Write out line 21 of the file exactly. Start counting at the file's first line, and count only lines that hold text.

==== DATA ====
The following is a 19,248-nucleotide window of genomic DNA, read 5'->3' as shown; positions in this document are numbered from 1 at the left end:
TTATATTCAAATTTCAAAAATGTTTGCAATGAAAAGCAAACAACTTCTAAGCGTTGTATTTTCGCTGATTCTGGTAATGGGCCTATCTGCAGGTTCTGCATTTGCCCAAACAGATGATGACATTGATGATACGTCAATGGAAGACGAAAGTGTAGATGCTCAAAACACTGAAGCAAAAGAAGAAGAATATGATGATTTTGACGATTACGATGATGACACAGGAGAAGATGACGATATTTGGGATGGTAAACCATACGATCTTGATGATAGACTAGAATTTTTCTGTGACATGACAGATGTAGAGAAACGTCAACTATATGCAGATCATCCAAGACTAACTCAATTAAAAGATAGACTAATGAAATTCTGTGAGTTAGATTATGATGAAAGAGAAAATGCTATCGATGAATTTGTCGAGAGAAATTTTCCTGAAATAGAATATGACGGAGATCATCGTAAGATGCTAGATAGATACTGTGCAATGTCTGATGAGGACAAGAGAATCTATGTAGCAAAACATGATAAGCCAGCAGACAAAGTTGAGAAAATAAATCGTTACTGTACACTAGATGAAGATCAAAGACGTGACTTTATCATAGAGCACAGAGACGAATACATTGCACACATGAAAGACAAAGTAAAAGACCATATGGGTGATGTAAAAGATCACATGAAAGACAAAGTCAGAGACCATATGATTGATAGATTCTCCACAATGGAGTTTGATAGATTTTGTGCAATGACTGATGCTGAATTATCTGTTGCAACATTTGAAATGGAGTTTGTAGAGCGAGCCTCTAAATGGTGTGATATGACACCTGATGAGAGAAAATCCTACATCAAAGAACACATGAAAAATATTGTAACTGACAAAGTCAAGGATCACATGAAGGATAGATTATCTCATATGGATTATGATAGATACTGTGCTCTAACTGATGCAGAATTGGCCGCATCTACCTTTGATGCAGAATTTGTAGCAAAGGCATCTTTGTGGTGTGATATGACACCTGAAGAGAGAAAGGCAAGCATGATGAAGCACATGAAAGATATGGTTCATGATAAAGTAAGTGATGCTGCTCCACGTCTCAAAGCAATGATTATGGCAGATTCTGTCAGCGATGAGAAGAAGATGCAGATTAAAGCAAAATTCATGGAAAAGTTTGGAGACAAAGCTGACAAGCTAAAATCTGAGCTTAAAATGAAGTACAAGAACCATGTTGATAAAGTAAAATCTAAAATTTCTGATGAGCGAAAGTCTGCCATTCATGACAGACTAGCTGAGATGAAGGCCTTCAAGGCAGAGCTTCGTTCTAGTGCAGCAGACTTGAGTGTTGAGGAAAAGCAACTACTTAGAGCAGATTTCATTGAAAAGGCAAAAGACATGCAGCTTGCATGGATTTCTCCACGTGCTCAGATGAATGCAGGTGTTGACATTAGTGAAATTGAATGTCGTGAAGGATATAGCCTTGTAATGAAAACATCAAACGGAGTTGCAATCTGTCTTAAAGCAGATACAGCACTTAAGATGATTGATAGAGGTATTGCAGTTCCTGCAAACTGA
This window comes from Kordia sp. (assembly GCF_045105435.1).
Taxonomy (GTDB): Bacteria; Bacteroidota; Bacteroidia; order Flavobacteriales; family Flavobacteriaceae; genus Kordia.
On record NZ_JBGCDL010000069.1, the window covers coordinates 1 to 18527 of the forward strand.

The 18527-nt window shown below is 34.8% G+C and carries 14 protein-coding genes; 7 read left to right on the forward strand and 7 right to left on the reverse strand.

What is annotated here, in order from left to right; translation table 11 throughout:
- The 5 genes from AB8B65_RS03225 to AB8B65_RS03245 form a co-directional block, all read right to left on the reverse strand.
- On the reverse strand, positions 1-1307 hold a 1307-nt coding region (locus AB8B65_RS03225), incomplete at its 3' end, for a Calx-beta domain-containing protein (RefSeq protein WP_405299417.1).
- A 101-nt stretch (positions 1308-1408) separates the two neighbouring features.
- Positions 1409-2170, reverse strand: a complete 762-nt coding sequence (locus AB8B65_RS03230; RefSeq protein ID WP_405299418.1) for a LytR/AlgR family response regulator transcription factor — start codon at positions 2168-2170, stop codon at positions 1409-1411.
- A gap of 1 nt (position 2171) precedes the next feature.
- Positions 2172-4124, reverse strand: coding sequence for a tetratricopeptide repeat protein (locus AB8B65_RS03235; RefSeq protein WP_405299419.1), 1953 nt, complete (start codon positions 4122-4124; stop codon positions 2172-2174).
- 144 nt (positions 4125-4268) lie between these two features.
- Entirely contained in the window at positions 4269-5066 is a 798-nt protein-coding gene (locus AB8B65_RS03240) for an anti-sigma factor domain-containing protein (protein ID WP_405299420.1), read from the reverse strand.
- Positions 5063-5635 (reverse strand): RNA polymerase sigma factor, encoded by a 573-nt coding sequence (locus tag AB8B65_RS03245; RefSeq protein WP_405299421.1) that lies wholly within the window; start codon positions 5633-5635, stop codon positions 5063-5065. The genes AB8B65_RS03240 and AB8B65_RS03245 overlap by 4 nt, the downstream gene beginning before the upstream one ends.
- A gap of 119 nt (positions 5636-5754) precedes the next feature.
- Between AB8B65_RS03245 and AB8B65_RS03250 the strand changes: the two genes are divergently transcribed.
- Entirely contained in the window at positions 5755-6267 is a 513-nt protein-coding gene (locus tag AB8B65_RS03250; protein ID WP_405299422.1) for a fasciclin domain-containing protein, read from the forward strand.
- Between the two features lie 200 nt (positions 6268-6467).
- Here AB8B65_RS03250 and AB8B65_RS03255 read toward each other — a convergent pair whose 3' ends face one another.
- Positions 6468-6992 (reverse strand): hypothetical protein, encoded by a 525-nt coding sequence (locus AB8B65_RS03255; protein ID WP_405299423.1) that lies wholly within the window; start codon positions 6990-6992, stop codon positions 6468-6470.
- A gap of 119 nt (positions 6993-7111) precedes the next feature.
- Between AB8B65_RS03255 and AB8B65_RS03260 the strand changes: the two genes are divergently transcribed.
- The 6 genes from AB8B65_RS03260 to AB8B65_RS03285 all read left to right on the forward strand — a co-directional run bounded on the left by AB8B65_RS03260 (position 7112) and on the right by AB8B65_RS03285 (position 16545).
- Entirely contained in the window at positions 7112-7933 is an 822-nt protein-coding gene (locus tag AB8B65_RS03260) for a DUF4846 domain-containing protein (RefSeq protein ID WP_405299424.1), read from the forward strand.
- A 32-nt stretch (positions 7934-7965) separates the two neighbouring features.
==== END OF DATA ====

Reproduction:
- Here AB8B65_RS03250 and AB8B65_RS03255 read toward each other — a convergent pair whose 3' ends face one another.